Just as I was conjuring up this plan, my husband came to me and told me he thought something was wrong with our beloved dog, Pixel. She seem to have suddenly lost her sense of balance. She was leaning to one side and kind of staggering around. Tuesday morning it was clear we needed to bring her to the vet. This situation cured me of my fabric shopping desires. I needed to be there help my husband with the dog. We had to do a drop-off, since the vet had no same day appointments. They would examine her when they could. By mid-morning, we were back home sans dog, and my fabric from Dharma Trading Co. had arrived! Whether I used the fabric or not for this project, I decided to dye the it right then, as a way to stay busy and keep my mind off the dog. I did two dye baths, gold and then blue. I tied and re-tied two smaller pieces, resulting in a multicolored pattern. The piece that I intended for the body of the dress, I kept solid.

The vet was unable to diagnose the dog, and sent her home with some meds. It would be a waiting game. So Wednesday morning I decide to go ahead and cut out my hand-dyed fabric. I just wanted to keep busy, rather than wait for my Fabricworm shipment. As I laid out my pattern pieces to cut View B, I realized I hadn’t dyed enough solid fabric for the sleeves. And I really wanted my sleeves to be solid. I decided I would leave them off.  EXCEPT, my dress would then be too SIMPLE. In the spirit of the competition, I took a big gulp, and cut out the Peter Pan collar that I was 100% certain I would never use. And this is how my dress came to be. My Fabricworm fabric came later that day. I liked it, by this time I was all in with my tie-dyed fabric and my Peter Pan collar.DSC_0160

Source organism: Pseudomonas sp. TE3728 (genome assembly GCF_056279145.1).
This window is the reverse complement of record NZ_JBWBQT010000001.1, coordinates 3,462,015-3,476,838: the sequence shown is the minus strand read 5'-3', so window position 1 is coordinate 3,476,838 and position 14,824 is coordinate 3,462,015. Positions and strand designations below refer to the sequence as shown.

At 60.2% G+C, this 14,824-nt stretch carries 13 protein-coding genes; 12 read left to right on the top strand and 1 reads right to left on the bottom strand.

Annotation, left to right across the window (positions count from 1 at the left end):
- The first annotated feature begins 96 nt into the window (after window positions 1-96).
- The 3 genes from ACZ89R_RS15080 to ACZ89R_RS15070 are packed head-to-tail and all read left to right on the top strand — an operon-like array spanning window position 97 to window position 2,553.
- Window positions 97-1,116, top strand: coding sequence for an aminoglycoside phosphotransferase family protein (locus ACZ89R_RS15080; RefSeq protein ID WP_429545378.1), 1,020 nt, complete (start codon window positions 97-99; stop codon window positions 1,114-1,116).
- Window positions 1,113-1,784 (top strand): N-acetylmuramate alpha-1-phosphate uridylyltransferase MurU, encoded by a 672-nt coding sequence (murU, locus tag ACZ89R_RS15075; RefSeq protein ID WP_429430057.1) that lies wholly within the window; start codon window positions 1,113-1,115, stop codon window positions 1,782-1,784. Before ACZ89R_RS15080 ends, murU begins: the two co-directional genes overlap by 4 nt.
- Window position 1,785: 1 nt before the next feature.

To my surprise, I LIKED my Peter Pan collar. The collar was an interesting element in an otherwise simple dress, and the tie-dyed fabric took away the “sweetness” I was concerned about.

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This was my first time sewing up a pattern by Christine Haynes.  I found her instructions clear and easy to follow. She offers techniques for both conventional machines and sergers. For those new to sewing on knits, you would need to find some additional resources detailing the hemming of knits as the instructions say to “Hem using the stitch of your choice.”